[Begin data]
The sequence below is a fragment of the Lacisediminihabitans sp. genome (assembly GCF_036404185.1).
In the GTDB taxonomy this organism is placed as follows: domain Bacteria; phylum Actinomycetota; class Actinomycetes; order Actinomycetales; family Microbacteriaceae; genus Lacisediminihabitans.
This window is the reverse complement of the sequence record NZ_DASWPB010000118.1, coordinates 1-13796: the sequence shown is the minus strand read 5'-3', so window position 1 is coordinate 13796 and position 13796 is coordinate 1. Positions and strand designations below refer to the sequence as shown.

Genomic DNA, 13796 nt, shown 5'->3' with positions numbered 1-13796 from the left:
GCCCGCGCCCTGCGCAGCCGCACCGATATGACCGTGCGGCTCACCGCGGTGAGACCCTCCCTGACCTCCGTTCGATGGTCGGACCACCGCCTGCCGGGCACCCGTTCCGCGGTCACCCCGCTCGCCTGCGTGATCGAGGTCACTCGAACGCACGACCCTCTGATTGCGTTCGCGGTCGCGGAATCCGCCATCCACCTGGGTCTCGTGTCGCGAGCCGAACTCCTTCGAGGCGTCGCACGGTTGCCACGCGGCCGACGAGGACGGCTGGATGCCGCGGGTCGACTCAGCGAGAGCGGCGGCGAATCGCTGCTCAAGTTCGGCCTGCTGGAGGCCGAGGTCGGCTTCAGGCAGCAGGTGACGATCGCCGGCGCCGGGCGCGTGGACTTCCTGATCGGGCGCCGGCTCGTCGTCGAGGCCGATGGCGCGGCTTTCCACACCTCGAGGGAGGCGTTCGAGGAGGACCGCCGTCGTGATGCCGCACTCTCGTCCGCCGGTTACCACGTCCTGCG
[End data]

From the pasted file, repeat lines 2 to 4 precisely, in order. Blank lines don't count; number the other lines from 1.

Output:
In the GTDB taxonomy this organism is placed as follows: domain Bacteria; phylum Actinomycetota; class Actinomycetes; order Actinomycetales; family Microbacteriaceae; genus Lacisediminihabitans.
This window is the reverse complement of the sequence record NZ_DASWPB010000118.1, coordinates 1-13796: the sequence shown is the minus strand read 5'-3', so window position 1 is coordinate 13796 and position 13796 is coordinate 1. Positions and strand designations below refer to the sequence as shown.

Genomic DNA, 13796 nt, shown 5'->3' with positions numbered 1-13796 from the left: